Leslie Felperin
  • Time Out New-York
    His West Bank hometown of Bil’in having turned into a site of weekly civil disobedience and provocative Israeli land development, Palestinian Emad Burnat, a family man, took to documenting the clash, beginning in 2005. Unwittingly, he started calling himself a journalist—isn’t that often how it happens?—and while Burnat’s equipment suffered the brunt of his risk (see title), the results are eye-opening. Sharpened into an adrenalizing narrative by codirector Guy Davidi, 5 Broken Cameras places you squarely in the face of interrogating Israeli soldiers or dangerously close to Humvees being pelted with rocks. Blocky settlements and separation barriers materialize over the years; we come to recognize the main protesters and worry about their safety every time they approach the front lines.
  • Artinfo Movie Joural
    Gripping from the get go is the quasi home movie “5 Broken Cameras,” playing Tuesday night at MoMA en route from Sundance hosannas to a Film Forum opening in late May. Palestinian photographer Emad Bernat ran through five digital recorders, four of them smashed by the Israeli army, in the course of documenting the five-year-long struggle between the essentially non-violent residents of his West Bank town and the Israeli settlers whose “protective barrier” steadily encroached on their ancestral land. The movie is both an infuriating j’accuse and an remarkable demonstration of human solidarity, in part because it was assembled from hours of footage by Israeli filmmaker Guy Davidi, as well as a powerful act of witnessing. To see it is to wonder what it would have been like to have a black Alabaman’s 8mm documentation of the civil rights struggle.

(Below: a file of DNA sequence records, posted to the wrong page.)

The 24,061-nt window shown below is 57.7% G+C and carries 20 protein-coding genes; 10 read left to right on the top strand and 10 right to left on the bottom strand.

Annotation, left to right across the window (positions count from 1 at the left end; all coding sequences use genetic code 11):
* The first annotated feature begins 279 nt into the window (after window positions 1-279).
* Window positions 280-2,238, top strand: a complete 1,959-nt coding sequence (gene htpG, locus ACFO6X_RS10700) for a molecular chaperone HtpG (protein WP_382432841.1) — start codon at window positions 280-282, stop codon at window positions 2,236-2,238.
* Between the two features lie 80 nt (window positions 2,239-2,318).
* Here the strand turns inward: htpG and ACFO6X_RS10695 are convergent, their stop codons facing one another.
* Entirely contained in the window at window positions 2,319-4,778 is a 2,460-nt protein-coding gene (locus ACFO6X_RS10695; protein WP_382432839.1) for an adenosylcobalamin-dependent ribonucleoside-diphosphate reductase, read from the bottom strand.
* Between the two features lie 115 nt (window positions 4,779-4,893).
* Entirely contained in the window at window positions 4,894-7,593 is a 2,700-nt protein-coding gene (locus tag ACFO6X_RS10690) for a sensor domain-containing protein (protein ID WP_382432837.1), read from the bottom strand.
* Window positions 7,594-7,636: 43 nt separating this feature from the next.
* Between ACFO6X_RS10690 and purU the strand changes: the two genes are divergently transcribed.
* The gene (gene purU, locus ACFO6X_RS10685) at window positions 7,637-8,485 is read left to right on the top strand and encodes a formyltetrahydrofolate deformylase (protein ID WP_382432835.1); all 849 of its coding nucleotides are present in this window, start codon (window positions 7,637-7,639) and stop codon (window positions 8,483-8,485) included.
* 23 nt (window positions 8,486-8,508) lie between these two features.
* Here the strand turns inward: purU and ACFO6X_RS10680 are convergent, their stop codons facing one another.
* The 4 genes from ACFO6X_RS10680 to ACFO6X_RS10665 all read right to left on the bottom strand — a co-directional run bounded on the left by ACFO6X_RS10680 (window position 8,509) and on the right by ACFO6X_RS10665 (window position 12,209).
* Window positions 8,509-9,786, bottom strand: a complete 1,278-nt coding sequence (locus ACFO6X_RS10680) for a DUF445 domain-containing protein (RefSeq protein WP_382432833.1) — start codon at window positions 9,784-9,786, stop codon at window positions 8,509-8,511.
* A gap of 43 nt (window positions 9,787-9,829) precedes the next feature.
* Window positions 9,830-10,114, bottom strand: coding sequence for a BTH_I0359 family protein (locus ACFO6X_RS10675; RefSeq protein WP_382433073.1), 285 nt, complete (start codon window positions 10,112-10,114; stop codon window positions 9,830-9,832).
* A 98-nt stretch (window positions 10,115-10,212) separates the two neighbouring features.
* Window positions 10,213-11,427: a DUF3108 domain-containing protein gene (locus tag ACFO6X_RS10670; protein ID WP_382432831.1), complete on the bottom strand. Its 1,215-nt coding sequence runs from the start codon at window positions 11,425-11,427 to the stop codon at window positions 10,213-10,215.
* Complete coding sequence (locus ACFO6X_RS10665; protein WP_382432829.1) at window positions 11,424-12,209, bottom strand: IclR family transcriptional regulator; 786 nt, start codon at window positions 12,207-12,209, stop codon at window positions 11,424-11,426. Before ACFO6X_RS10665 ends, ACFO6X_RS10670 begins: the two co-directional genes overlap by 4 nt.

J. Hoberman
  • Spirituality & Practice
    It is a smart and satisfying strategy to structure the documentary around Burnat's five cameras (one by one they are shot or smashed) and his experiences with them as he films daily arrests, scary confrontations, the death of friends, and night raids. The filmmaker is committed to keeping a record of what is happening to his people in this David vs. Goliath conflict. Understandably, his concerned wife wants him to stop, fearing that he is putting his own life in jeopardy. But we know that Burnat will be encouraged to continue when people around the world realize what a remarkable documentary he has created about the untold stories of the Palestinian struggle over the past five years.
    Frederic and Mary Ann Brussat
  • The guardian
    Injustice, hazard and hope are vividly captured in this defiant one-man chronicle of life in an embattled Palestinian village
    Phillip French

Festival Participation

  • International Emmy Awards - 2013
    Best Documentary
  • GZDOC - 2012
    Best Documentary
  • IDFA Feature-Length Competition - 2011
    Audience Award ,Special Jury Mention
  • Eurodok Documentary Film Festival - 2012
    Best Documentary
  • Sundance World Cinema Documentary Competition - 2012
    World Documentary Directing Award
  • Yerevan International Film Festival - 2012
    GOLDEN APRICOT-Best Documentary
  • Cinema Du Ree - 2012
    Louis Marcorelles Award
  • Doc/Fest Sheffield - 2012
    Audience Award
  • Durban Film Festival - 2012
    Best Documentary
  • Jerusalem Film Festival - 2012
    Best Feature Documentary
  • Traverse City Film Festival - 2012
    Best Picture
  • Planet + Docs - 2012
    The Millennium Award Grand Prize ,The Marshall of Lower Silesia Award

Distribution Company